Home » News » California appeals court says complete social media ban for juvenile offender goes too far

By David L. Hudson Jr., published on September 30, 2018

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Photo illustration via flickr by Stacey MacNaught, CC-BY 2.0

A juvenile court erred in imposing an absolute ban on social media for a juvenile’s probation condition, a California appeals court ruled, reasoning that there could be very legitimate reasons why the minor would need to be on social media.


The appeals court modified the probation restriction by giving the minor’s probation officer the ability to monitor the minor’s social media usage.


L.O., the minor in question, committed battery upon another minor after walking home from school. L.O. had four previous juvenile offenses, including a prior misdemeanor battery offense.


The juvenile court imposed several probation conditions. One of them imposed a ban on the minor using social media, including Facebook.


It read: “The Minor shall not access or participate in any Social Networking Site, including but not limited to Facebook.com. All internet usage is subject to monitoring by Probation, parents or school officials.”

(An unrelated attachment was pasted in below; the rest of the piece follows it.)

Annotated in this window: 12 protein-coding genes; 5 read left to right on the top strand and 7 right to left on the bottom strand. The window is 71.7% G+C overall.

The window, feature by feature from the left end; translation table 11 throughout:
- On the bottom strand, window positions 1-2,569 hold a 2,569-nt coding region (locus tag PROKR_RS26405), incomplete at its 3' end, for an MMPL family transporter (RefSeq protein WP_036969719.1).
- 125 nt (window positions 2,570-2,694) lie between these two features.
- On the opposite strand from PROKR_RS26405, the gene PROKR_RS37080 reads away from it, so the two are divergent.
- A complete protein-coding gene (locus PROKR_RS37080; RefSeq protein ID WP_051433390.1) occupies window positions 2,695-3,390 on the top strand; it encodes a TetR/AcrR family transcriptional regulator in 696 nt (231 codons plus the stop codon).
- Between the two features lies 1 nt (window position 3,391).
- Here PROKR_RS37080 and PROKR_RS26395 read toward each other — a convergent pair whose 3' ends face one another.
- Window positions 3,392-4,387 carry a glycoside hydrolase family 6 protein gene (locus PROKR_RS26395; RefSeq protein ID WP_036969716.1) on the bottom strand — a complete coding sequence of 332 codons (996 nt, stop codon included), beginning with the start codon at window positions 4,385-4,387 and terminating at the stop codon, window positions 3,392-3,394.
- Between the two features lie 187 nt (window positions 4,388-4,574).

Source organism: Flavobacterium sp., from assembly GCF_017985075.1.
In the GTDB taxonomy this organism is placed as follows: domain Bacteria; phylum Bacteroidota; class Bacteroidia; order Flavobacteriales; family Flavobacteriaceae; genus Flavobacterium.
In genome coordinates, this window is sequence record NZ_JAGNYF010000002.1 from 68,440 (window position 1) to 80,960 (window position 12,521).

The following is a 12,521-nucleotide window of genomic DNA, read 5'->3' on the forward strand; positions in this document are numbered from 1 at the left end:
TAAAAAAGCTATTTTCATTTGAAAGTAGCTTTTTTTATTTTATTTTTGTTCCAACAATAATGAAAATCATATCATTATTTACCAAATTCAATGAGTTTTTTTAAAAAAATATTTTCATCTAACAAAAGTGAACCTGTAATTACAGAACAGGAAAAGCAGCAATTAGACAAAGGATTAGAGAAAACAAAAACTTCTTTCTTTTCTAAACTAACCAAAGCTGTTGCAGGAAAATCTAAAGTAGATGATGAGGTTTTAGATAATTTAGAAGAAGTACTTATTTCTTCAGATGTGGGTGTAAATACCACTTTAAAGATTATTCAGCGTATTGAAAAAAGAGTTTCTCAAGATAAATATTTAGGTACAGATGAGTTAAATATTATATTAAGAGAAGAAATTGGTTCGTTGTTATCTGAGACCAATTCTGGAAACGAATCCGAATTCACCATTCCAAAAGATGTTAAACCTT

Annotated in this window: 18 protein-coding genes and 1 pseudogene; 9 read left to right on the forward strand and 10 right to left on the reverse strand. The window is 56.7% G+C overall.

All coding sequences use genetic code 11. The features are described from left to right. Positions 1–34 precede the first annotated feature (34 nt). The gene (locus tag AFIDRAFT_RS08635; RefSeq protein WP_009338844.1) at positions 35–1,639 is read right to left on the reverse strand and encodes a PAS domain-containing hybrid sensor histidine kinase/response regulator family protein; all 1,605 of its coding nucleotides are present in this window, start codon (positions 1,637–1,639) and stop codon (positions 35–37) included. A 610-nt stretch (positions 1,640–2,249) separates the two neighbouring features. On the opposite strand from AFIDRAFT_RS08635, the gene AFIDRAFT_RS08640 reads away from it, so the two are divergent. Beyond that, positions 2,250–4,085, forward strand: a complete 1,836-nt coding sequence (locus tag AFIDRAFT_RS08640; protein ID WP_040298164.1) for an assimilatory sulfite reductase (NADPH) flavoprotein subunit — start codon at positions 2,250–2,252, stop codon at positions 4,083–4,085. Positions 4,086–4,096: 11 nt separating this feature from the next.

L.A. appealed several of the probation conditions to the California Court of Appeals, including the ban on social media. The appeals court agreed with the minor on the social media ban in its September 26, 2018, decision in In Re L.O.


The California appeals court relied in part on the U.S. Supreme Court’s decision in Packingham v. North Carolina (2017), in which the high court struck down a state law that prohibited sex offenders from using social media.


In Packingham, the Supreme Court emphasized the importance of Internet communications and wrote that “to foreclose access to social media altogether is to prevent the user from engaging in the legitimate exercise of First Amendment rights.”


“In the early days of social media, a prohibition on using social networking sites may have passed constitutional muster,” the California appeals court wrote, “but Packingham announces that day has passed.”


However, the appeals court provided a fix to the problem, declaring that “all of Minor’s internet usage, including any use of social media, remains subject to monitoring by Probation, parents or school officials.”


David L. Hudson, Jr. is a Visiting Associate Professor of Legal Practice at Belmont University Law School. He also is the author or co-author of several First Amendment books, including The First Amendment: Freedom of Speech (2012).



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